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Iceland: magic island of fire and ice

Sapphire waters fed by hot springs are one of the reason LGBT people go to Iceland.

Iceland: magic island of fire and ice
Image courtesy of Rainbow Reykjavik
Rainbow Reykjavik guests enjoying themselves in the Blue Lagoon.

A visit to Iceland wouldn’t be complete without immersing yourself in the milky waters of the iconic Blue Lagoon.

It’s just one of the wonderfully weird must-sees in this place that feels incredibly remote, but is just three hours flight-time from London and only five from New York.

Because the sapphire waters of the lagoon are just a short bus ride from capital Reykjavik’s main airport, they are a first or last experience in the country for most.

Tourists and locals alike come to bathe in the geo-thermally heated pool of the Blue Lagoon. Whether there’s snow on the ground or the summer sun beating down, you’ll be beautifully warm once in the lagoon and the mineral-rich waters really do condition and tone your skin.

Once wet, you smear your face with the white-silica mud, provided at the pool’s edge, to maximize the exfoliating effect. Plus you can lounge in the steam cave and take a turn under the hot waterfall that gives you a powerful shoulder massage.

That same natural geothermal energy which heats up the lagoon provides hot water to Iceland’s homes and even acts as under-floor heating for some of the pavements so they don’t ice up.

The Icelanders are a hardy bunch, perfectly prepared for harsh conditions, but this is an incredibly beautiful part of the world. The capital, Reykjavik, is cosy and welcoming, not bleak. It’s an enjoyable city to explore. The main shopping area is full of cool boutiques and chic bars but it’s all on a human scale, more like a large village.

From mid-May to mid-July, Reykjavik is a city that never sleeps – you can enjoy daylight 24-seven and turn it into a party capital.

One of the other highlights of a visit to Iceland is the Golden Circle. You can hire a car and navigate yourself, or there are plenty of tour operators available who will do all of the driving for you.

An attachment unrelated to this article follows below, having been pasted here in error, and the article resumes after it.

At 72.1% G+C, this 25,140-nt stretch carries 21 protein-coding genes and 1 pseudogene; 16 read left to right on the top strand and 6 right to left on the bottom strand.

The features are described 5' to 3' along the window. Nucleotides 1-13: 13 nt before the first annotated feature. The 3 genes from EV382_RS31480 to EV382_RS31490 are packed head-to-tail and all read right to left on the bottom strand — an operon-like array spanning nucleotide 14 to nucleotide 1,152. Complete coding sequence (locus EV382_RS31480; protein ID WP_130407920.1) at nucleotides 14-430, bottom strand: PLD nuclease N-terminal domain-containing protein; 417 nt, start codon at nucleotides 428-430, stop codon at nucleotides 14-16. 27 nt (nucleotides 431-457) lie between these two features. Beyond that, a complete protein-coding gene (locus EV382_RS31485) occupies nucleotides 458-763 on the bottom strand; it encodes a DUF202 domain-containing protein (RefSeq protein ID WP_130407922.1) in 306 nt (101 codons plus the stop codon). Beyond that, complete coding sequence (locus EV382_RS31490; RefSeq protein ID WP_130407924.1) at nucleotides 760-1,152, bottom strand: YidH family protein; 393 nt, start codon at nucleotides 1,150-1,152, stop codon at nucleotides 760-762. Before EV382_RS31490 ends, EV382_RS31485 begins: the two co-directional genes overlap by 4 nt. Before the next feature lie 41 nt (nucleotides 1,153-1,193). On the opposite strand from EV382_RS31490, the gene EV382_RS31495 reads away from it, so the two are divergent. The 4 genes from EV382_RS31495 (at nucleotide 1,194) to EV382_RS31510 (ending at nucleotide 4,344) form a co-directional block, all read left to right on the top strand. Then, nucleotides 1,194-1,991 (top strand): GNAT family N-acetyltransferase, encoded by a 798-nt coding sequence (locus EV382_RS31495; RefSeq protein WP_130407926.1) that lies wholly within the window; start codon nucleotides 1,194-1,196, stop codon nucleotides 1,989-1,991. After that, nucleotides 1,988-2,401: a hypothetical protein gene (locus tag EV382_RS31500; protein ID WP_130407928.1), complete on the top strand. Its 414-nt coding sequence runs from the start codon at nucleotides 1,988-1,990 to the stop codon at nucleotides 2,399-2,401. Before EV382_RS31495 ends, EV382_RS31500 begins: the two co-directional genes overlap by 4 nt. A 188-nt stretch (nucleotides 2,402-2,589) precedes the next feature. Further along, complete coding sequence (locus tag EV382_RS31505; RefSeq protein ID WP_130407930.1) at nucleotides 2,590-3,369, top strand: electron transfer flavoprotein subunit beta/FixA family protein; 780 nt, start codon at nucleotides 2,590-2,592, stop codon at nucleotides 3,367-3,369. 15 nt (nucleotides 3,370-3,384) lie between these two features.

An expedition to the Golden Circle will include a visit to the Gullfoss, or golden waterfall. It drops 32 meters in a spectacular double-cascade, sending up a shower of spray and shooting out rainbows before the water disappears down a narrow ravine. Even the slippery ice adds to the effect, twinkling in the sunlight.

Not far away is the country’s other most-visited natural wonder, the Geysir, the original hot-water spout that lent its name to all those discovered after it. Just next to it is the world’s most reliable geyser, Strokkur – about every five minutes a plume of water shoots up 20 meters into the air. Strokkur is surrounded by steaming fumaroles, bubbling pots and colourful springs.

The Althingi of Iceland is the oldest parliamentary institution in the world. While it is now in a nice building in the center of Reykjavik, it originally started in 930AD out in the open.

Europe’s most sparsely populated country is a land of friendly welcomes, a forward-looking society and unparalleled natural wonders. You’ll experience spouting geysers, active volcanoes, tumbling waterfalls, towering mountains, vast lava plains fjords, glaciers, highlands, magical lakes, puffin colonies, and whale watching.

This is one of the most dramatic destinations in the world.

Where to stay in Reykjavik

  • 101 Hotel: A a boutique hotel in the heart of the city center. The luxurious rooms are the perfect place to unwind. Warm up in the big walk in showers or bath tub – there are Blue Lagoon spa products available for extra pampering if you haven’t had enough already.
  • Radisson Blu 1919: A four-star hotel from the trusted brand of Radisson Blu. Perfectly located and makes a great base for exploring the city of Reykjavik and the rest of Iceland.
  • Apotek Hotel: Centrally located, this is a quality hotel that puts you right in the heart of the action in Reykjavik.

Read more from Gareth Johnson

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